Risks and Signs of Testicular Cancer

By Deborah Jeanne Sergeant


Estimates for testicular cancer are approximately 9,310 new cases diagnosed in 2018 and 400 deaths, according to the American Cancer Society. About one out of every 250 men will develop testicular cancer at some point during their lifetime.

Unlike many cancers, it strikes mostly young and middle-aged men at an average of age 33. Only 6 percent of cases are in children and teenagers and men over age 55 comprise only 8 percent. Also uncommon is its high likelihood of successful treatment. As with most cancers, early detection and treatment improves the chances of good outcome.

“The way people present is they feel a lump on a testicle,” said David Albala, urologist with AMP Urology. “Guys essentially notice a mass that came up suddenly. Most guys feel a lump and typically come in to get it examined.”

Pain in the scrotum could indicate testicular cancer, according to the urologist.

About one-third of cancers are caught once metastatic, meaning they’re spreading elsewhere. A blood test and CT scan of the abdomen can indicate if the cancer has spread to other areas. Albala said those lymph nodes are “landing sites” for cancer.
But despite its spreading, Albala said it’s about 90 percent curable.

The reason is that testicular cancer is very sensitive to chemotherapy, even in the advanced stage; however, the severity and cost of treatment increases if the disease has advanced.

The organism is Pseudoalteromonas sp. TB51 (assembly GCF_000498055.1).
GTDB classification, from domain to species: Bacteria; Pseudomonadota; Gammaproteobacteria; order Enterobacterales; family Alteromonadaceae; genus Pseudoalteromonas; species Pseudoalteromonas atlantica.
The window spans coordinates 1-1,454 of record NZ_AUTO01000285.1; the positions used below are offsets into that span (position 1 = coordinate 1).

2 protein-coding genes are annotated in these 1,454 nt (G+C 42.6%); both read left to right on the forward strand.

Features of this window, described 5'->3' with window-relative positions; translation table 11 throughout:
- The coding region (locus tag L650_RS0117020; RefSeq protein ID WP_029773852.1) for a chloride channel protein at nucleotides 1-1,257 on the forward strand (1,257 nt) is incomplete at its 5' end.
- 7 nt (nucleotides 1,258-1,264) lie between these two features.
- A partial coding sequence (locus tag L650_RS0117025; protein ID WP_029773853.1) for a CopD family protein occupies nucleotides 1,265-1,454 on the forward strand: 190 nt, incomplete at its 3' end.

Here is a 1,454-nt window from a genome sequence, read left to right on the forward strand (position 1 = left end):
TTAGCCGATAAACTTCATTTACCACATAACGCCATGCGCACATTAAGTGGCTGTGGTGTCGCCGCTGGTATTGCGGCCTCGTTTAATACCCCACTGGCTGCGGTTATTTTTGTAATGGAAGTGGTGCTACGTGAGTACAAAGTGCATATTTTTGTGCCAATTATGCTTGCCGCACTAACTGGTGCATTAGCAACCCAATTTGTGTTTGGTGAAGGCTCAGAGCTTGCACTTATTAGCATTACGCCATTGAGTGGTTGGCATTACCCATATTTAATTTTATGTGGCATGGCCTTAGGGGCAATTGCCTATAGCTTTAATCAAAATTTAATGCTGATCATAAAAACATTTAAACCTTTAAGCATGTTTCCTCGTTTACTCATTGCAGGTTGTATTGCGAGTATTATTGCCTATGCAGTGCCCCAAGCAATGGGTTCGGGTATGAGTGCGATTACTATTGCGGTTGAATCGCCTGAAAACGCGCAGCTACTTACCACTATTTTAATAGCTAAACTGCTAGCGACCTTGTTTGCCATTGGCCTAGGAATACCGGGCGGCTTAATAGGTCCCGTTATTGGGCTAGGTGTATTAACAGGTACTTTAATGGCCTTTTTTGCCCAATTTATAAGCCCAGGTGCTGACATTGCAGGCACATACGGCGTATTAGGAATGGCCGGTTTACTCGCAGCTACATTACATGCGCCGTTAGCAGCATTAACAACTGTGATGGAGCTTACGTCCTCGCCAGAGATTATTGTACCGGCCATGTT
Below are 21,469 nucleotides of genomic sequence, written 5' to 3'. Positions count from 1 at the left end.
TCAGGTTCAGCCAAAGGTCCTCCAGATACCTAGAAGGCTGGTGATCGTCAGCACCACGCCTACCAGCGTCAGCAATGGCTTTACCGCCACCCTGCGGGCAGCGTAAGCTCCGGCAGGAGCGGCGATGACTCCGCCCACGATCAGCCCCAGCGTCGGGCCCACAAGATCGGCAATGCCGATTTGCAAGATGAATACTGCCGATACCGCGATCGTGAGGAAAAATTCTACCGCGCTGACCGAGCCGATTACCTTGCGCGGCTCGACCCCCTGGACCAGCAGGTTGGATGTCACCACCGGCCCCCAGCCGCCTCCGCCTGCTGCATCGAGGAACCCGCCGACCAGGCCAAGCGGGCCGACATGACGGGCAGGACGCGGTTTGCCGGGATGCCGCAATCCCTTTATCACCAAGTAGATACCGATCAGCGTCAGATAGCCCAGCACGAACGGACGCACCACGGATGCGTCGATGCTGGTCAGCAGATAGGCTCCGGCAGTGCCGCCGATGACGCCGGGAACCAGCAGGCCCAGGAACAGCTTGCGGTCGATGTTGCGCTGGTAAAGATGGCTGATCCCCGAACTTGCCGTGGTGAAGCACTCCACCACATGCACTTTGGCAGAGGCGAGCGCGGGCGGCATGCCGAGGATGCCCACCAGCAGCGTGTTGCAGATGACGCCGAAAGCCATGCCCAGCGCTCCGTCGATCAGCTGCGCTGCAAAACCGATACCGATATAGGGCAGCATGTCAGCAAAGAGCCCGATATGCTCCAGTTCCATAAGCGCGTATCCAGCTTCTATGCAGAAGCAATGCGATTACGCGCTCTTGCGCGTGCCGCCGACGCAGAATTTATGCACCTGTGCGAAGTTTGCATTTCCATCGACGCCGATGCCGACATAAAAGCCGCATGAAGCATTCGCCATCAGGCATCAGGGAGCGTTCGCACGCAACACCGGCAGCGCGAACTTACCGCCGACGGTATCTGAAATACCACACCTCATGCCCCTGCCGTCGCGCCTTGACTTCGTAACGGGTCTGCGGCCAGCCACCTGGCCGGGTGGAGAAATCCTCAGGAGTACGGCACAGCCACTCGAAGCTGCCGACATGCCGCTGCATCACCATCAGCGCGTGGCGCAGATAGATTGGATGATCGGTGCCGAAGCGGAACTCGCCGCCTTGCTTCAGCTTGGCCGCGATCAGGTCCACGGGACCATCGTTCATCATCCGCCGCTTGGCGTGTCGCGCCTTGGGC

Most doctors recommend removal of the diseased testicle, as European doctors have attempted testicle-sparing approaches with little success. Sparing the testicle increases the chances of the cancer spreading to the lymph nodes.

“It’s usually removed through the groin,” said Joseph Jacob, urologist and assistant professor of Urology at Upstate Medical University. “The testicle and the blood supply to it is removed.”

Afterwards, a CT scan can help determine the stage of the cancer, which helps patients and physicians decide the next step. If further treatment is warranted, it’s usually chemotherapy and seldom radiation, since the latter can cause secondary cancers.


Jacob said that testicular cancer has good “tumor markers” that can indicate through a blood test if the cancer has spread to other areas of the body.

After surgery and any follow-up treatment, men visit their doctor periodically for blood tests to ensure that the cancer has not returned.

Although men with one testicle can still father children, the chemotherapy may cause infertility, and it can affect the nerves that cause semen to ejaculate (although erections still occur).

Risk factors include a non-descended testicle at birth, a factor for one out of 1,000 boys.

Caucasian ancestry is also a risk factor.

A man with a previous testicular cancer has a higher risk in developing cancer in the remaining testicle, which is why banking sperm is a good idea for men who still hope to father children after treatment for testicular cancer.

“I always talk with them about that for sure,” Jacob said.

Both Albala and Jacob recommend monthly self-exams in the shower. Men should feel for any abnormalities such as hardness, increased size, bumps and lumps. Both testicles should be soft and the same size.

“It’s usually in young men, but most of the time we can cure it,” Jacob said. “You have to treat it in a timely fashion and with people who know how. You should see a urologist with a cancer center that has seen this disease and take a multi-disciplinary approach.”

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